Munching moths infest Okanagan farms At least one moth activist said the insect is negatively impacting agriculture production

Munching moths infest Okanagan farms At least one moth activist said the insect is negatively impacting agriculture production

It’s not a flame that moths are attracted to in the Okanagan, it’s farms.

That’s according to Melissa Tesche, general manager for the Okanagan-Kootenay Sterile Insect Release Program.

She recently shared that information with West Kelowna city council as part of a larger presentation about the insect program, which was established in the South Okanagan 17 years ago.

According to Tesche, the growth of the moth population has had an escalating impact on Okanagan farmers in recent years largely due to a changing climate.

Codling moths remain a problem for Okanagan apple growers

“The same reason that we’ve had hot and dry fire years for a number of years in a row, those same conditions are perfect for insect growth,” she said.

“(Warmer temperatures) let insects speed up their life cycle to the point where we’re able to see a whole other generation of coddling moth in the same summer.”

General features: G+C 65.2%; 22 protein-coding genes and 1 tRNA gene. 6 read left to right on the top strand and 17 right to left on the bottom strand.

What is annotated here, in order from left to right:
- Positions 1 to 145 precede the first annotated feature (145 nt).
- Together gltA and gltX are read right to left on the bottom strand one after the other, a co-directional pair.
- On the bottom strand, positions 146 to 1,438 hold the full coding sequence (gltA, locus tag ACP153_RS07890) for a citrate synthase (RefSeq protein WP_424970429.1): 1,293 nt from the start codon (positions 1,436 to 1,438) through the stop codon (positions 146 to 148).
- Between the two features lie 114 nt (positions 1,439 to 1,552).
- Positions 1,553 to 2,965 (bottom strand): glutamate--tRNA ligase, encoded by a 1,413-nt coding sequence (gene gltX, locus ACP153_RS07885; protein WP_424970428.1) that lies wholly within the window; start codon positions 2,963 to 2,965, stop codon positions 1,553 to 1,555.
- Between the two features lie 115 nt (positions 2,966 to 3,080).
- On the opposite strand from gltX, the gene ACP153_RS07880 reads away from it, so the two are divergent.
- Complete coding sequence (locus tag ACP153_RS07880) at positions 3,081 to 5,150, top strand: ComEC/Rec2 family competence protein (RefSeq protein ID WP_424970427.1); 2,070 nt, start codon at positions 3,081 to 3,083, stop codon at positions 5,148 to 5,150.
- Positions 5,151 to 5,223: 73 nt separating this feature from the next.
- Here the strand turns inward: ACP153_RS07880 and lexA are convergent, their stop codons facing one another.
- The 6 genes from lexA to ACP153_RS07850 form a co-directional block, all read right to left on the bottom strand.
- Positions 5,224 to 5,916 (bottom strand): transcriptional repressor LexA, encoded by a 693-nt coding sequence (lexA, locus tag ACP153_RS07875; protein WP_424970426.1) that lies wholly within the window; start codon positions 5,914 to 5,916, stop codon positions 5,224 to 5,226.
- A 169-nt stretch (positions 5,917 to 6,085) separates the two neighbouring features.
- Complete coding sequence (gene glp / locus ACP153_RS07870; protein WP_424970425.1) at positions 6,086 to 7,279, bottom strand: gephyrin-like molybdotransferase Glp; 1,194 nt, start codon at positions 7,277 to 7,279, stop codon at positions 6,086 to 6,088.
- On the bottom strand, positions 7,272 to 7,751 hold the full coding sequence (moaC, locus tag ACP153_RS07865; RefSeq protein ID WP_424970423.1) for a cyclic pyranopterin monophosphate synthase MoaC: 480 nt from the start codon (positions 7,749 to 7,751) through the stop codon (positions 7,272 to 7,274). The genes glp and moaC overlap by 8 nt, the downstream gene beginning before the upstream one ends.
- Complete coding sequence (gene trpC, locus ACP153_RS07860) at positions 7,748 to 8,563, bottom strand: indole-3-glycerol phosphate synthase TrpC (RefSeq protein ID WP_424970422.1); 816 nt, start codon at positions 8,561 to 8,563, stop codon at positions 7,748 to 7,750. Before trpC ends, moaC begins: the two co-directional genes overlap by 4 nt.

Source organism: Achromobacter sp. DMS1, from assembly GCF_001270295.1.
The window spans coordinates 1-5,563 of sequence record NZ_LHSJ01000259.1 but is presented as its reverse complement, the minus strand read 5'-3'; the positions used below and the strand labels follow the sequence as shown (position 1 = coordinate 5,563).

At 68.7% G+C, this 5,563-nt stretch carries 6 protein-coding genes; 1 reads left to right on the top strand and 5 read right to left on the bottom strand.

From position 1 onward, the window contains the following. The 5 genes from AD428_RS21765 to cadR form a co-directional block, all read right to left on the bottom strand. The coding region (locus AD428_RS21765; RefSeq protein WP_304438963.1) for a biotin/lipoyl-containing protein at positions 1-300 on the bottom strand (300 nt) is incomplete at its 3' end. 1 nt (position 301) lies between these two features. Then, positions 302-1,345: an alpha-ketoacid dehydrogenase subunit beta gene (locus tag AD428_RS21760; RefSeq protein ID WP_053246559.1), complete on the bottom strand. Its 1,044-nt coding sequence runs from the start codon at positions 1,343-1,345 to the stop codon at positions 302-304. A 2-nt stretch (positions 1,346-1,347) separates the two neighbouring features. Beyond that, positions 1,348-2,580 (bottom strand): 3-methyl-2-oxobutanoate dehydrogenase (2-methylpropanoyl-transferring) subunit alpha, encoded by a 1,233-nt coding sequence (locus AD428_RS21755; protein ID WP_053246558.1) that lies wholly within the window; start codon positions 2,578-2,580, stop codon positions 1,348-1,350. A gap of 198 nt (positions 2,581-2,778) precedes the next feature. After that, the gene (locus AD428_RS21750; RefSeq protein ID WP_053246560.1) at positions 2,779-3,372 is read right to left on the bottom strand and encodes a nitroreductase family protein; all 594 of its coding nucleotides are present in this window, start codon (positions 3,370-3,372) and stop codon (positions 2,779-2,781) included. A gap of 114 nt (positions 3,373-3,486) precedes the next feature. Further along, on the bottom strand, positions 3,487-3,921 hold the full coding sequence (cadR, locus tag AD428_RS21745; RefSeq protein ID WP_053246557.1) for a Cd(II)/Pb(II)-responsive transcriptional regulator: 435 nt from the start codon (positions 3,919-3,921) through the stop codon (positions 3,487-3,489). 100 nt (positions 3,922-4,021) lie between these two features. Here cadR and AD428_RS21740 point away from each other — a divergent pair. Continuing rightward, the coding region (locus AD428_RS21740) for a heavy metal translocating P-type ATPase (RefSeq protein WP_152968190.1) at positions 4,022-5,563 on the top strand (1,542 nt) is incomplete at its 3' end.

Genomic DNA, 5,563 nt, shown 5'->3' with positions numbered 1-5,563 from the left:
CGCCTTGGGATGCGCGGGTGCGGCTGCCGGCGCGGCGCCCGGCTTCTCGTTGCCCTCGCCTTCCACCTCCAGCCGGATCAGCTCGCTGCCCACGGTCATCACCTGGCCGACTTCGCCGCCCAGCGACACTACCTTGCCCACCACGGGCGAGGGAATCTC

According to the organization’s website, after moths lay their eggs on pieces of fruit, baby moths hatch and then burrow their way into the inside of produce.

The insect then matures around the fruit before mating on surrounding produce the following year.

Tesche said the spread of moth infestation has never been more evident than now.

“With the rise in popularity from farmers markets and roadside stands, we’re seeing a lot of bin movement throughout the valley,” she said.

“The coddling moth can actually travel on those bins, which creates a perfect storm.”

Tesche said fruit stands have become more common throughout the Okanagan because farmers tend to make a bigger buck for their produce rather than selling it at local co-ops.

According to E-Fauna BC, there are approximately 2,000 different moth species throughout the province.

The codling moth was accidentally introduced into British Columbia from Europe in the early 1900s.

 

Sourced from:   CONNOR TREMBLEY  –  Kelowna Capital News